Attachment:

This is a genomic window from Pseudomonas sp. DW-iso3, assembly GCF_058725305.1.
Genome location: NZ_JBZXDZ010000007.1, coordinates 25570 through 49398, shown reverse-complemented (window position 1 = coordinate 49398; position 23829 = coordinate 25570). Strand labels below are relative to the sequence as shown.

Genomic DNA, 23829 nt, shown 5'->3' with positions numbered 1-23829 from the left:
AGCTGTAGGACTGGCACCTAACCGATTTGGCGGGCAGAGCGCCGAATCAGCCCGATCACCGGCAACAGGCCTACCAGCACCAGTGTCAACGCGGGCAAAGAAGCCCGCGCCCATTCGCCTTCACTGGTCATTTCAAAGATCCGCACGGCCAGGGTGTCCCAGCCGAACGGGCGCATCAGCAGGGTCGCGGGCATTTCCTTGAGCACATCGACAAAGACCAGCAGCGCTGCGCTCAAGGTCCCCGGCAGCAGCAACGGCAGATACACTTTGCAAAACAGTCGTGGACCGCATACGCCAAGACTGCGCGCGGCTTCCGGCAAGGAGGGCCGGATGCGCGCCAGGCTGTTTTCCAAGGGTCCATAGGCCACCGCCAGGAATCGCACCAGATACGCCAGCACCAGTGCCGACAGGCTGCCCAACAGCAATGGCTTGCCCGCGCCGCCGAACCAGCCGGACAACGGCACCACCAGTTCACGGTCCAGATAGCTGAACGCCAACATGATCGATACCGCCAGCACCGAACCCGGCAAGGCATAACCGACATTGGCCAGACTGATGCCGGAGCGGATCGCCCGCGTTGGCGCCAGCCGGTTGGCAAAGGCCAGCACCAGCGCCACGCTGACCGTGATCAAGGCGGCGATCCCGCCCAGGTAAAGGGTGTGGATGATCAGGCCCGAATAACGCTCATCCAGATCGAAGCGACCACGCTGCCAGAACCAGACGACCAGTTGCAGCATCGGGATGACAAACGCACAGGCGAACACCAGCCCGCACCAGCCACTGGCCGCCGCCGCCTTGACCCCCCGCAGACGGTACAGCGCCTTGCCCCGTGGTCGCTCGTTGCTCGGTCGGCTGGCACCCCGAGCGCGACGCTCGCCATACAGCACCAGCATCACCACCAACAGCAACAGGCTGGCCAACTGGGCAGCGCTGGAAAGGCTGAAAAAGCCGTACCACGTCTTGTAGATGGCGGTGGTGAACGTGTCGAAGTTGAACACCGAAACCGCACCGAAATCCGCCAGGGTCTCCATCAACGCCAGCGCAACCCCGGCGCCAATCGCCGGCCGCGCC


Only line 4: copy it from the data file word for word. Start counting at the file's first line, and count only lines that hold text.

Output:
AGCTGTAGGACTGGCACCTAACCGATTTGGCGGGCAGAGCGCCGAATCAGCCCGATCACCGGCAACAGGCCTACCAGCACCAGTGTCAACGCGGGCAAAGAAGCCCGCGCCCATTCGCCTTCACTGGTCATTTCAAAGATCCGCACGGCCAGGGTGTCCCAGCCGAACGGGCGCATCAGCAGGGTCGCGGGCATTTCCTTGAGCACATCGACAAAGACCAGCAGCGCTGCGCTCAAGGTCCCCGGCAGCAGCAACGGCAGATACACTTTGCAAAACAGTCGTGGACCGCATACGCCAAGACTGCGCGCGGCTTCCGGCAAGGAGGGCCGGATGCGCGCCAGGCTGTTTTCCAAGGGTCCATAGGCCACCGCCAGGAATCGCACCAGATACGCCAGCACCAGTGCCGACAGGCTGCCCAACAGCAATGGCTTGCCCGCGCCGCCGAACCAGCCGGACAACGGCACCACCAGTTCACGGTCCAGATAGCTGAACGCCAACATGATCGATACCGCCAGCACCGAACCCGGCAAGGCATAACCGACATTGGCCAGACTGATGCCGGAGCGGATCGCCCGCGTTGGCGCCAGCCGGTTGGCAAAGGCCAGCACCAGCGCCACGCTGACCGTGATCAAGGCGGCGATCCCGCCCAGGTAAAGGGTGTGGATGATCAGGCCCGAATAACGCTCATCCAGATCGAAGCGACCACGCTGCCAGAACCAGACGACCAGTTGCAGCATCGGGATGACAAACGCACAGGCGAACACCAGCCCGCACCAGCCACTGGCCGCCGCCGCCTTGACCCCCCGCAGACGGTACAGCGCCTTGCCCCGTGGTCGCTCGTTGCTCGGTCGGCTGGCACCCCGAGCGCGACGCTCGCCATACAGCACCAGCATCACCACCAACAGCAACAGGCTGGCCAACTGGGCAGCGCTGGAAAGGCTGAAAAAGCCGTACCACGTCTTGTAGATGGCGGTGGTGAACGTGTCGAAGTTGAACACCGAAACCGCACCGAAATCCGCCAGGGTCTCCATCAACGCCAGCGCAACCCCGGCGCCAATCGCCGGCCGCGCC